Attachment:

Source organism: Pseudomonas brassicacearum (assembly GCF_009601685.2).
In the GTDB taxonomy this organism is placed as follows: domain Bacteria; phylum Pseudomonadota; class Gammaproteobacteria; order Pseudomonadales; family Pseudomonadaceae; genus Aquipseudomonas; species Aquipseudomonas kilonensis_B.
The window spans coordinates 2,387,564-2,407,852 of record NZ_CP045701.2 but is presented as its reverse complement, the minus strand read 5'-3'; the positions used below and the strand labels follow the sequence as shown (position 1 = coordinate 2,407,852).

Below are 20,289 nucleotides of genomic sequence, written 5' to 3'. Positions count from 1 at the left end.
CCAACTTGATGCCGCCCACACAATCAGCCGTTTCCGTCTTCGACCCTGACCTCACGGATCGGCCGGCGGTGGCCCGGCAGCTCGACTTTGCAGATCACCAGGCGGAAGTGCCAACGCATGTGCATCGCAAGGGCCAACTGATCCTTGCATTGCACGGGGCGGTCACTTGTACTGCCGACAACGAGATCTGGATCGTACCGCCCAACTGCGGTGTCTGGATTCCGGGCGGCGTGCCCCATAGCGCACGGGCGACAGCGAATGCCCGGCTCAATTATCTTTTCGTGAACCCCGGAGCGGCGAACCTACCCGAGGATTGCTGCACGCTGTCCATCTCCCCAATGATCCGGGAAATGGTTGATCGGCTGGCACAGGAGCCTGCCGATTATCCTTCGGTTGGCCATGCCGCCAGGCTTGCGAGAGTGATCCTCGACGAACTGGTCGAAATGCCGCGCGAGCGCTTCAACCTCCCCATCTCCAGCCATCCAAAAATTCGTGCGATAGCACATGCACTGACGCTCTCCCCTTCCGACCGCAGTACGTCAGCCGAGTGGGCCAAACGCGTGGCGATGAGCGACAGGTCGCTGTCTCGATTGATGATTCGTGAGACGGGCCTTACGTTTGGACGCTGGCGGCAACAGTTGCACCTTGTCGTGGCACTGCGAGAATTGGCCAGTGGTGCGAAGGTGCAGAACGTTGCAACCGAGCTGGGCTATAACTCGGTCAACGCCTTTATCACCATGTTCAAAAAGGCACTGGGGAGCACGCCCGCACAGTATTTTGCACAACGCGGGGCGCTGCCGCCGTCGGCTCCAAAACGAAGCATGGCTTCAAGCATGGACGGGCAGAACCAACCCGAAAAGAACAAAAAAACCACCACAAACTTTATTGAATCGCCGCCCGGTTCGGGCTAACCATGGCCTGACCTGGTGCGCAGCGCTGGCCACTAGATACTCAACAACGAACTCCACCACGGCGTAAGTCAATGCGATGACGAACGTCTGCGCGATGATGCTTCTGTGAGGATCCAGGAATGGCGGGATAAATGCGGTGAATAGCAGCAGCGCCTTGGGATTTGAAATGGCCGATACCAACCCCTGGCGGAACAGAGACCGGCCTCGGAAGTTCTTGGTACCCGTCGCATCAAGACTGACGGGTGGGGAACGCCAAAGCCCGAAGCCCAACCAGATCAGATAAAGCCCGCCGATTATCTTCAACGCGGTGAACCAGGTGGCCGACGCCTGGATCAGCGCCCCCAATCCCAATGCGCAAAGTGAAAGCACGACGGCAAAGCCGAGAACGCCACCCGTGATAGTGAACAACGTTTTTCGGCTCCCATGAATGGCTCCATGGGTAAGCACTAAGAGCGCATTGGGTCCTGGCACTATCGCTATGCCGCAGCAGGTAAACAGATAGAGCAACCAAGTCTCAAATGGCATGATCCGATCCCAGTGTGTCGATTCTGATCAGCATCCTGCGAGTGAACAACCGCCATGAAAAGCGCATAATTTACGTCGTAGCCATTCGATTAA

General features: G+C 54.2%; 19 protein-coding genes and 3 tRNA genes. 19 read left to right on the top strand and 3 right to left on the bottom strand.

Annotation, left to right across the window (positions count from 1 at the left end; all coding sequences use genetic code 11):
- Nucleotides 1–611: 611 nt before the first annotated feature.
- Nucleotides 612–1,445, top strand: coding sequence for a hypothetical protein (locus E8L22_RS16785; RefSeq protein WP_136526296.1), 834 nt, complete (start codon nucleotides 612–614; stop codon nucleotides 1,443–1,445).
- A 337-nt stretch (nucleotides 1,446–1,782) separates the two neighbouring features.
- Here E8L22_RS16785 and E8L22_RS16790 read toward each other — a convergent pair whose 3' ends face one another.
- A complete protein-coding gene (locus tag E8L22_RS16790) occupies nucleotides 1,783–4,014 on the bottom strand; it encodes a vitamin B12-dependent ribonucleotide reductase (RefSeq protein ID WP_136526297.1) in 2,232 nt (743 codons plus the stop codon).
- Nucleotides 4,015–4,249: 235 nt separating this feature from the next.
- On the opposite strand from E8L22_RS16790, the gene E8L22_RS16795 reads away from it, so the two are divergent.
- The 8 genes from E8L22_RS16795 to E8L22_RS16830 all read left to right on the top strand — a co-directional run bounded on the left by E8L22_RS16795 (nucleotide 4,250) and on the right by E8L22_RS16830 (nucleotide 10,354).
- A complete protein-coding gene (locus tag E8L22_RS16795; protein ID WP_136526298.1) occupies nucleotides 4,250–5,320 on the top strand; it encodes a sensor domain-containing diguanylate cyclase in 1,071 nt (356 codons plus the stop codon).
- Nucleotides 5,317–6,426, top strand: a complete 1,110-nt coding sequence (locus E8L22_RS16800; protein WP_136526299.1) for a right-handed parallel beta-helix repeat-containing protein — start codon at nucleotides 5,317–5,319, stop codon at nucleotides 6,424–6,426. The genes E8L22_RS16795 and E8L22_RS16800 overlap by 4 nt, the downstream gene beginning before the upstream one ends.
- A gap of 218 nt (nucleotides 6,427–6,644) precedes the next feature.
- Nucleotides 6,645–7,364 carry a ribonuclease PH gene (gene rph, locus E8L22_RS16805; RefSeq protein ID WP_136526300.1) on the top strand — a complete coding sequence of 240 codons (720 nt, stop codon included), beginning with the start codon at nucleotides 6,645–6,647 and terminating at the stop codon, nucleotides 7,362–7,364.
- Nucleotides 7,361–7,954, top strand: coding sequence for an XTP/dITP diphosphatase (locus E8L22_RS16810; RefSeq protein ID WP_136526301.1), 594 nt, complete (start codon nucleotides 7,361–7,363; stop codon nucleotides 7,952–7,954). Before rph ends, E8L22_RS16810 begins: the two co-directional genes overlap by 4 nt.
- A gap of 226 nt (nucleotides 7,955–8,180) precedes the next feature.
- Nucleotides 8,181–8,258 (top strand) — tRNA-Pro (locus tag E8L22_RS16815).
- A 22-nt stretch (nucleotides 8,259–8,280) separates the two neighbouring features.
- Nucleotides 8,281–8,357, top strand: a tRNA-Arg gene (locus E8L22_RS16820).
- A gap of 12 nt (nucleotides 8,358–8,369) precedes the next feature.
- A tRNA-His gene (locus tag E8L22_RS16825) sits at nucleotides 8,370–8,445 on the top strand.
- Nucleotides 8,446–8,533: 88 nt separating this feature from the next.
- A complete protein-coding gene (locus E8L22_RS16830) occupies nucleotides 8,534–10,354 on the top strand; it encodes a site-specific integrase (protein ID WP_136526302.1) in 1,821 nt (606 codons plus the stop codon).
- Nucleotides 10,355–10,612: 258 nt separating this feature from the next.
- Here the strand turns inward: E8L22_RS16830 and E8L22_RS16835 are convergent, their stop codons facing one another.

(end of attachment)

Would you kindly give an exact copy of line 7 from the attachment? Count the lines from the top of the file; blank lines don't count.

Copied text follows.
Annotation, left to right across the window (positions count from 1 at the left end; all coding sequences use genetic code 11):